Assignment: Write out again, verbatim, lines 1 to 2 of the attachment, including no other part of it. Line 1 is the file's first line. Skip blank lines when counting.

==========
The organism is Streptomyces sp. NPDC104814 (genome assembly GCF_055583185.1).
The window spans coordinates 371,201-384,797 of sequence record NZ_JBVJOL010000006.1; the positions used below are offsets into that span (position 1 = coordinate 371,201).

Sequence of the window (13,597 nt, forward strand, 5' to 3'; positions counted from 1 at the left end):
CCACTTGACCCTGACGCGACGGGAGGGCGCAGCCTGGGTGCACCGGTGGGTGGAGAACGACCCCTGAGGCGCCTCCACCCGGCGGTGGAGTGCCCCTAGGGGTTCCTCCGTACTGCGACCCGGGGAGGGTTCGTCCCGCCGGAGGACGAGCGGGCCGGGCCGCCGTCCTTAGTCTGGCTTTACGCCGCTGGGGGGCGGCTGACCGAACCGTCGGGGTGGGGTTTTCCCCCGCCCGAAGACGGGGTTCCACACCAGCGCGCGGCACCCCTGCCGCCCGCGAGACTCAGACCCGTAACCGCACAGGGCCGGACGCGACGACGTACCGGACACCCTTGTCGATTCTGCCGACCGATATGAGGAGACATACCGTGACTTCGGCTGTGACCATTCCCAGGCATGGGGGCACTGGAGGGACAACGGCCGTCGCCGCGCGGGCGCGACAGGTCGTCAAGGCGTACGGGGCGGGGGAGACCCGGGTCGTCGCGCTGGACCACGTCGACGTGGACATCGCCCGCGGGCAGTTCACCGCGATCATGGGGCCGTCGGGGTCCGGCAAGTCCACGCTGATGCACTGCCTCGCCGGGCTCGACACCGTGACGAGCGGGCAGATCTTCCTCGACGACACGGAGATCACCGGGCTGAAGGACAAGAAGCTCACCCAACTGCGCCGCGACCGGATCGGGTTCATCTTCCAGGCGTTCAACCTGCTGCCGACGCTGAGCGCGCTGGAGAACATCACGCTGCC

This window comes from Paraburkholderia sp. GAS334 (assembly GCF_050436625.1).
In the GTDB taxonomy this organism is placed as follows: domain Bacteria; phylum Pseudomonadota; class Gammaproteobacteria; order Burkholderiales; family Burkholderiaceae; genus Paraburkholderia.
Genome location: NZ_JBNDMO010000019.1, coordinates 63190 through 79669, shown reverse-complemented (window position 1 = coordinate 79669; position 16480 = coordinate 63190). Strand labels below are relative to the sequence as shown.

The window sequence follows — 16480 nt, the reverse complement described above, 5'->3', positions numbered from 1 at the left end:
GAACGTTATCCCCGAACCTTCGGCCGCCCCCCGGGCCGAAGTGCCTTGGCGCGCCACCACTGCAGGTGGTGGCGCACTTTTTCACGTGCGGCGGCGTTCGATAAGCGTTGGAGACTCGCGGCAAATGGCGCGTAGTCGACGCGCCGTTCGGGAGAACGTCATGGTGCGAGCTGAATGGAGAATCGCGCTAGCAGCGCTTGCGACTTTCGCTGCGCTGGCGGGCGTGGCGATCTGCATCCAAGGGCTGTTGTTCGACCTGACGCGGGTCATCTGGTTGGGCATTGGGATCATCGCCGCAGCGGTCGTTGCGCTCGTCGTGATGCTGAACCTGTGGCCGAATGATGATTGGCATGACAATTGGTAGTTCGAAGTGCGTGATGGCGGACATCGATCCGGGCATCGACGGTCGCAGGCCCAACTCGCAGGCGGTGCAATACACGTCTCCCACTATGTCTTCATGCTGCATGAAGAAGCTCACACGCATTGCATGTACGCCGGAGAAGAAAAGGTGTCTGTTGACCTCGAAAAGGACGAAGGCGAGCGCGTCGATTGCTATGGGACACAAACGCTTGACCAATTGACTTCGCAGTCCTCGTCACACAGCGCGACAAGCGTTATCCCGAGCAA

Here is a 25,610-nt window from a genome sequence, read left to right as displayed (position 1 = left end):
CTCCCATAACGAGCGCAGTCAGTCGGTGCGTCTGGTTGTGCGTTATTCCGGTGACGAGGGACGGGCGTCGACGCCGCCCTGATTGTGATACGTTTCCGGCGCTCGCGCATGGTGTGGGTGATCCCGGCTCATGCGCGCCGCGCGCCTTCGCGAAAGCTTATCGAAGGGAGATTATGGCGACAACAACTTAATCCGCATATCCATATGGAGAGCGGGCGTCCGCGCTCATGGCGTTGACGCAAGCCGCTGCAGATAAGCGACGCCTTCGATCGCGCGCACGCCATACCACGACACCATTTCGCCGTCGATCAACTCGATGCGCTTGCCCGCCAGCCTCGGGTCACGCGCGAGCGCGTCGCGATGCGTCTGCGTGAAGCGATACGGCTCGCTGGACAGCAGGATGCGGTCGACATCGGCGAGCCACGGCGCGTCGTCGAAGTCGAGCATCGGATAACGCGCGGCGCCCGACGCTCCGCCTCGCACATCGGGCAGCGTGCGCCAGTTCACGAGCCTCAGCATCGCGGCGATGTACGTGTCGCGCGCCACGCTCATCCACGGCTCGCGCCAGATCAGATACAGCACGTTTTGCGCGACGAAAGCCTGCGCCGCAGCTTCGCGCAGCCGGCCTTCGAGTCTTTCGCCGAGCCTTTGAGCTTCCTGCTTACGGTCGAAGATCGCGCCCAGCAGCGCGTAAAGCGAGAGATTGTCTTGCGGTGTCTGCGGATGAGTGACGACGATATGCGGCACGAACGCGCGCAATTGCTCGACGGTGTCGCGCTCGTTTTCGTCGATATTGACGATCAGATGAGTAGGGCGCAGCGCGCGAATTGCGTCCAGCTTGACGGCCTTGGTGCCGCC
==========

The organism is Streptomyces sp. NPDC104814 (genome assembly GCF_055583185.1).
The window spans coordinates 371,201-384,797 of sequence record NZ_JBVJOL010000006.1; the positions used below are offsets into that span (position 1 = coordinate 371,201).